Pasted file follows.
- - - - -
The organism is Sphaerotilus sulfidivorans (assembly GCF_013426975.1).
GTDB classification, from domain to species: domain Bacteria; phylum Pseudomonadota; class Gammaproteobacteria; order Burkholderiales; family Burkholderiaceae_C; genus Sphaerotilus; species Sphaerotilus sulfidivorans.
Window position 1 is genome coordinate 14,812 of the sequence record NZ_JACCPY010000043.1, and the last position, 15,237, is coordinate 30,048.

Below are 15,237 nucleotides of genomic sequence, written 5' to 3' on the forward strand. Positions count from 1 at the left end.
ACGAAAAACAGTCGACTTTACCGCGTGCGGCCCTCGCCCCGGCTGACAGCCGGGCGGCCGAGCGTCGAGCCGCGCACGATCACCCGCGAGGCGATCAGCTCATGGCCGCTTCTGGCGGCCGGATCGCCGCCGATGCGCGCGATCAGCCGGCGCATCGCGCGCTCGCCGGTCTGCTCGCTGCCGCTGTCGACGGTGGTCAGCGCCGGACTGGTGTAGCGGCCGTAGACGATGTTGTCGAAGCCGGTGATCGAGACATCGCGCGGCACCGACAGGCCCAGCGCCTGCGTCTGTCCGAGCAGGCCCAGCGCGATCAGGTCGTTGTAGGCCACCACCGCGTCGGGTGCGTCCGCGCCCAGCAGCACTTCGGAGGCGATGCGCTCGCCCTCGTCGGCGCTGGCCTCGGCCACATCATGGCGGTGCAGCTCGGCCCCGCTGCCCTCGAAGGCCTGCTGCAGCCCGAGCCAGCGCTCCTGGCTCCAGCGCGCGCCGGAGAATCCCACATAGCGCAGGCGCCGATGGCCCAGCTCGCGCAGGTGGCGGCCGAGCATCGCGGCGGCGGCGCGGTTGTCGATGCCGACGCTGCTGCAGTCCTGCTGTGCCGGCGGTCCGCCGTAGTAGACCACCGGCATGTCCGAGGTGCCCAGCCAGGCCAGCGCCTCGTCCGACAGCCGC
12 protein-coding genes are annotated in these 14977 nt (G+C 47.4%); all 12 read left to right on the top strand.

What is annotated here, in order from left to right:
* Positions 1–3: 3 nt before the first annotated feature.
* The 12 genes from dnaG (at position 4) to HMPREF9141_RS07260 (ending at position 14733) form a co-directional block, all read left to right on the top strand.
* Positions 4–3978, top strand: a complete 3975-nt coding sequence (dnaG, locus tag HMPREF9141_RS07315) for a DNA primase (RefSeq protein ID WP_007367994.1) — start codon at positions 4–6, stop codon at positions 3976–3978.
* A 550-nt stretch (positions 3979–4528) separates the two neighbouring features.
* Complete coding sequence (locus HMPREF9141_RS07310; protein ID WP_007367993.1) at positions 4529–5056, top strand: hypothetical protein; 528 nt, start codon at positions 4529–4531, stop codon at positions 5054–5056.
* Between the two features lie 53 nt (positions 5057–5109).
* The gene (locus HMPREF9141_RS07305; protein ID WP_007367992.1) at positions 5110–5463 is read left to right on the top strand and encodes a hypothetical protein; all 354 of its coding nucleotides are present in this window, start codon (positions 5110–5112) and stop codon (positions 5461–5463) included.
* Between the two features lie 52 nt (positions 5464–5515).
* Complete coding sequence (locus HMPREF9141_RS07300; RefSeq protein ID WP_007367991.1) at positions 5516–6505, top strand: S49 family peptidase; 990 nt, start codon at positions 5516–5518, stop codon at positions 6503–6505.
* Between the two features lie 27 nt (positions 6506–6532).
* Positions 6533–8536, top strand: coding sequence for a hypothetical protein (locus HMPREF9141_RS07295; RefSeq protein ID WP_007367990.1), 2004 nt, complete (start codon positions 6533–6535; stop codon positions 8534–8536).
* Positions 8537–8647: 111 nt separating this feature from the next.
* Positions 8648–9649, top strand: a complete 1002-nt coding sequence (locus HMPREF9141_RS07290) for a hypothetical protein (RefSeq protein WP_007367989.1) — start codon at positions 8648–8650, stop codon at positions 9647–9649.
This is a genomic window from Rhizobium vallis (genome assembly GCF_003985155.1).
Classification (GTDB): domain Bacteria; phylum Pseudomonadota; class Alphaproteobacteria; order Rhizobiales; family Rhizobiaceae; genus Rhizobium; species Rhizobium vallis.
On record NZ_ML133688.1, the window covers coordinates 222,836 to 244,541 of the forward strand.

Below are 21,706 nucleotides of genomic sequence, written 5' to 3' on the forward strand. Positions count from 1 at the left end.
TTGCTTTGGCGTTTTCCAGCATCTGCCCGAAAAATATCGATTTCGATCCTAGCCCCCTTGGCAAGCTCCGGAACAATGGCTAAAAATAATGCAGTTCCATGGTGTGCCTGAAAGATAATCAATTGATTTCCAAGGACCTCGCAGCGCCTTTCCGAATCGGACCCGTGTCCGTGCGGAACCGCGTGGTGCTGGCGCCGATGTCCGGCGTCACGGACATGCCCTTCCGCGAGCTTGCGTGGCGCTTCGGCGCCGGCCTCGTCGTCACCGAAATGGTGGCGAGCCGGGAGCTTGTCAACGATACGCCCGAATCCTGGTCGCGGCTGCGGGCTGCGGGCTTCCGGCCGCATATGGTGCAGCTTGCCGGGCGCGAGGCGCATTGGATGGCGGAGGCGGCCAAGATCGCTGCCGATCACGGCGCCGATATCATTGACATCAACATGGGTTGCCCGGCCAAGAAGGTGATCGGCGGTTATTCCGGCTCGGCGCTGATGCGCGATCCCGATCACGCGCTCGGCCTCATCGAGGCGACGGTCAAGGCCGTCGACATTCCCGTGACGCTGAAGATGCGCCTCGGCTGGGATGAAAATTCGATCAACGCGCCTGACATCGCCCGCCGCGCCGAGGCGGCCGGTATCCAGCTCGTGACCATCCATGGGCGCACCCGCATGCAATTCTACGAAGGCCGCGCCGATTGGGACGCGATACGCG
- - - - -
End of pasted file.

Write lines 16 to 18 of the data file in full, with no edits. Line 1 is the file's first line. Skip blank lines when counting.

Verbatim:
* Complete coding sequence (locus HMPREF9141_RS07300; RefSeq protein ID WP_007367991.1) at positions 5516–6505, top strand: S49 family peptidase; 990 nt, start codon at positions 5516–5518, stop codon at positions 6503–6505.
* Between the two features lie 27 nt (positions 6506–6532).
* Positions 6533–8536, top strand: coding sequence for a hypothetical protein (locus HMPREF9141_RS07295; RefSeq protein ID WP_007367990.1), 2004 nt, complete (start codon positions 6533–6535; stop codon positions 8534–8536).